“Stop this extravagance, this reckless throwing of my country to the wind,” she wrote in “Stop Throwing My Country to the Wind.” The poem ended:

You may wish to have me burned, or decide to stone me

But in your hand match or stone will lose their power to harm me.

In a 2011 video message to the Iranian people in celebration of the Persian New Year, President Obama said Ms. Behbahani’s “words have moved the world” and quoted a poem she wrote in 1982, “My Country, I Will Build You Again”: “Old I may be, but given the chance, I will learn.”

Fittingly, it was poetry that brought her parents together.

Her mother, Fakhr-e Ozma Arghun, had sent a poem she wrote to a magazine edited by Abbas Khalili, a translator and poet himself. He liked the poem and was surprised to find it had been written by a woman. He said he wanted to marry the poet, whom he had not yet met.

He did marry her, but three days after their wedding he was arrested and exiled for articles that offended the ruling Pahlavi dynasty. He did not see his daughter — born Siminbar Khalili on July 20, 1927, in Tehran — until she was 14 months old, and did not see her again until she was 11. 

In the meantime, the girl’s parents divorced. Simin’s mother raised her to love literature and, when Simin was 14, sent a poem Simin had written to a literary journal, which published it. In 1951, Ms. Behbahani published her first book of poems.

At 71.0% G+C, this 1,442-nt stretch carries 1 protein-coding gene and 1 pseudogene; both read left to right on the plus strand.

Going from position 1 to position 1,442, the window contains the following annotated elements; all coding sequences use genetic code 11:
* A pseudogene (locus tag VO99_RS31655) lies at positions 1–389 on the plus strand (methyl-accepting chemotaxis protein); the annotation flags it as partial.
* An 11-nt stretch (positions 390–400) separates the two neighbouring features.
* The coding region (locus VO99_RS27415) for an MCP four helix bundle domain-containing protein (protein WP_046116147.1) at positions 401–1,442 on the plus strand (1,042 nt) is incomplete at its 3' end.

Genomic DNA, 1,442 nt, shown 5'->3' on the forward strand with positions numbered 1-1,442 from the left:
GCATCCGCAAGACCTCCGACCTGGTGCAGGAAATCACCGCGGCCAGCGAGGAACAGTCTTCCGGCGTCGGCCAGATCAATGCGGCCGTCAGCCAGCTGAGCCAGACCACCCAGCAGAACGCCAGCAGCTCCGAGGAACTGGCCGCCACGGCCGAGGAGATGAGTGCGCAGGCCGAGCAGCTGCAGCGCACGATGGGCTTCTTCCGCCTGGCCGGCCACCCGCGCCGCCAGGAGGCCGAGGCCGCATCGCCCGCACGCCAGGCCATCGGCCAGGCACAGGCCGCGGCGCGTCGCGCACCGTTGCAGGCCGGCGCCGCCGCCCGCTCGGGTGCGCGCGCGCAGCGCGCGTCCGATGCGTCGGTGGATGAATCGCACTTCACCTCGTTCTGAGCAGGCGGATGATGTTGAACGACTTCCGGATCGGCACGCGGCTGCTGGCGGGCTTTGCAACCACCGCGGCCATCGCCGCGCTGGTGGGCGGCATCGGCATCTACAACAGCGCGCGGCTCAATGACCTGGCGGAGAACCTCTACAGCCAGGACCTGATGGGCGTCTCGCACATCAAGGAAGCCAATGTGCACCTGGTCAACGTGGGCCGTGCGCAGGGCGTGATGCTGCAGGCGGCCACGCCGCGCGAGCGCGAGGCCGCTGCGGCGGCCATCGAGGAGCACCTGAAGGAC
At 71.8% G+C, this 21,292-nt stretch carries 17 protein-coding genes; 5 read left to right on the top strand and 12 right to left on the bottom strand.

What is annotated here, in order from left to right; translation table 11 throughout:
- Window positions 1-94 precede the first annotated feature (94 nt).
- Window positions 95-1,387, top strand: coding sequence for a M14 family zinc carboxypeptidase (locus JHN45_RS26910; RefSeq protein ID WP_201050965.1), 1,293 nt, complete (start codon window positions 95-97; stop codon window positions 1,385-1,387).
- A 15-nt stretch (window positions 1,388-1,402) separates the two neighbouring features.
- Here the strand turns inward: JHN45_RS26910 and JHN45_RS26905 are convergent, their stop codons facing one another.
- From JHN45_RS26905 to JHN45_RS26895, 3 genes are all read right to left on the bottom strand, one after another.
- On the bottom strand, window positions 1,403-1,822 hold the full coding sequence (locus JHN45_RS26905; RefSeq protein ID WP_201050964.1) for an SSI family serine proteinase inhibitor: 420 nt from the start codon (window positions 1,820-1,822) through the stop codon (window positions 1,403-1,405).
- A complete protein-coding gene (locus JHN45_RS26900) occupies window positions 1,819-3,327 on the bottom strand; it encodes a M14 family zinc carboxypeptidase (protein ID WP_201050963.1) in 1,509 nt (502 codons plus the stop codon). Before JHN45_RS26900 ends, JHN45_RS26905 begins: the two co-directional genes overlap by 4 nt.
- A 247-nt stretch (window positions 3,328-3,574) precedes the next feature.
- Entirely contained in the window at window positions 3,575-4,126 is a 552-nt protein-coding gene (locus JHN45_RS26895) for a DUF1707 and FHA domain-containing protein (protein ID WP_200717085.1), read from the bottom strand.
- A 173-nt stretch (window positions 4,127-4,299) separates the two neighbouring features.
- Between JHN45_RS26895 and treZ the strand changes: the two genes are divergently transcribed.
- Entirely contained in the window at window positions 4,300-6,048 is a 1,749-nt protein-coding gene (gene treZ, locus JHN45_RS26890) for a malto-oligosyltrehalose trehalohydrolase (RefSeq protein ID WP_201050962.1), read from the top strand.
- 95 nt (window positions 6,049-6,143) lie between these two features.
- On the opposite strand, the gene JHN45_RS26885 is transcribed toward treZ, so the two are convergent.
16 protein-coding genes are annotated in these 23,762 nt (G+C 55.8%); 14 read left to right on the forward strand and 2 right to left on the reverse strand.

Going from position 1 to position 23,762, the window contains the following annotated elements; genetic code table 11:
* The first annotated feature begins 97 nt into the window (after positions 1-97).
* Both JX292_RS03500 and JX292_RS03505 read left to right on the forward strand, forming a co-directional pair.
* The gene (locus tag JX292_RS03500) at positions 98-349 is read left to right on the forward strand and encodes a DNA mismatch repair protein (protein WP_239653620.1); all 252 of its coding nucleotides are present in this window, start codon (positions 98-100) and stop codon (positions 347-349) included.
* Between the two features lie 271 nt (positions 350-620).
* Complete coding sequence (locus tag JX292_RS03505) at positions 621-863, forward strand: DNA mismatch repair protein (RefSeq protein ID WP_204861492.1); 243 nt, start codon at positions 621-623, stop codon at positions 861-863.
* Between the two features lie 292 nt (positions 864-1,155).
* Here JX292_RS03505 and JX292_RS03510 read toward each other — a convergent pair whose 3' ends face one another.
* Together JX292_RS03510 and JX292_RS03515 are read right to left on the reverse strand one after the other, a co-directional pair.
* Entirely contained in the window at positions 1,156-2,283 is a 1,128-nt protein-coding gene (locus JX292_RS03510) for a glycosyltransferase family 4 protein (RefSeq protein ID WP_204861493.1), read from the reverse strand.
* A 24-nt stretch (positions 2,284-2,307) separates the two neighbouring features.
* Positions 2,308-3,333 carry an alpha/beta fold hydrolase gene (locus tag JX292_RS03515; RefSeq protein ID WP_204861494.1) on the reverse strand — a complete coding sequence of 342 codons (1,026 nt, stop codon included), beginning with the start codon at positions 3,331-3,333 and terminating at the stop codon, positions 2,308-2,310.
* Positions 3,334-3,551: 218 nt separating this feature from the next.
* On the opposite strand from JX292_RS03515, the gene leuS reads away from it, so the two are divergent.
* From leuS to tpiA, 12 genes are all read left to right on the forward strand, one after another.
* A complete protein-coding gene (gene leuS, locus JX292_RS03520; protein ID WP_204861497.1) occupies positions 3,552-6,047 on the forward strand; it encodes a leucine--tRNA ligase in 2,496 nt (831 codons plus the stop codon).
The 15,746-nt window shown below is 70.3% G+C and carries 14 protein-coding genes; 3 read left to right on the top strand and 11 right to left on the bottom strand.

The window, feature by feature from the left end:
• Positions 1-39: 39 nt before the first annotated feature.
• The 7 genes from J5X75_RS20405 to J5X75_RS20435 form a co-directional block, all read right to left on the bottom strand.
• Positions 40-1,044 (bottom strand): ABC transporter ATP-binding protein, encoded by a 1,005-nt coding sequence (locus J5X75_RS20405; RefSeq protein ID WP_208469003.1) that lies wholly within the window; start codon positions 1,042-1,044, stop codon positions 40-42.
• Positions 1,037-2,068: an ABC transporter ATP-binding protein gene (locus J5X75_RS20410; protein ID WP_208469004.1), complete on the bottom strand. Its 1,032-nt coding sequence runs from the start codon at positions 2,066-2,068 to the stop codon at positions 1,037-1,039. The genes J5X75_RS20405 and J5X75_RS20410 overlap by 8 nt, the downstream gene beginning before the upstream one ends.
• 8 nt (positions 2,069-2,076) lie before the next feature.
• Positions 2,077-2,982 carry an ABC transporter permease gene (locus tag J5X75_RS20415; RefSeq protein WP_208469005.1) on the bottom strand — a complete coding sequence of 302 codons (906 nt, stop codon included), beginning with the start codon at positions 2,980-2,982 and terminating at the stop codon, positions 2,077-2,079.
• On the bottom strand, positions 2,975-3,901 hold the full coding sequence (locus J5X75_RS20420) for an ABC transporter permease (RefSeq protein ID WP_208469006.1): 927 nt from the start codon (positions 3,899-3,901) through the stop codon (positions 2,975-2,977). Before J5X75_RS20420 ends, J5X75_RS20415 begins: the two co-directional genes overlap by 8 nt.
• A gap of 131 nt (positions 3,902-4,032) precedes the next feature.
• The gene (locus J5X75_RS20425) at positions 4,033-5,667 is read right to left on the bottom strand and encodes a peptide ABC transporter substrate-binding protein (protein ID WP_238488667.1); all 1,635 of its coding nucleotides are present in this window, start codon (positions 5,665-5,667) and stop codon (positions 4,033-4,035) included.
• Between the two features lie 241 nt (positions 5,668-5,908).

One of her first innovations was with the ghazal, a sonnetlike Persian poetic form. It had traditionally been written from the perspective of a male lover admiring a woman, but Ms. Behbahani made the woman the protagonist. She later used the ghazal form to write about all manner of subjects, including the Iran-Iraq war. She also used her skill in writing about love to compose lyrics for popular songs.

Ms. Behbahani studied to be a midwife before pursuing a law degree, which she earned but never used. She taught high school — physics and chemistry, then literature — for more than 20 years.

Among the many literary awards she won was, in 2013, the Janus Pannonius Poetry Prize from the Hungarian PEN Club, which carries a 50,000-euro prize and is sometimes called the Nobel Prize for poetry. She was twice nominated for the Nobel Prize in Literature.

Ms. Behbahani’s first marriage, to Hassan Behbahani, ended in divorce. Her second marriage, to Manuchehr Koushyar, ended with his death in 1984. She is survived by her sons, Ali and Hossein Behbahani; her daughter, Omid Behbahani; and several grandchildren.

Jahan News, a hard-line Iranian website, once characterized Ms. Behbahani’s writing as treasonous, saying, “Her poetry, with its slanderous and scandalous way of addressing Iranians, only serves to make Iran’s enemies happy.”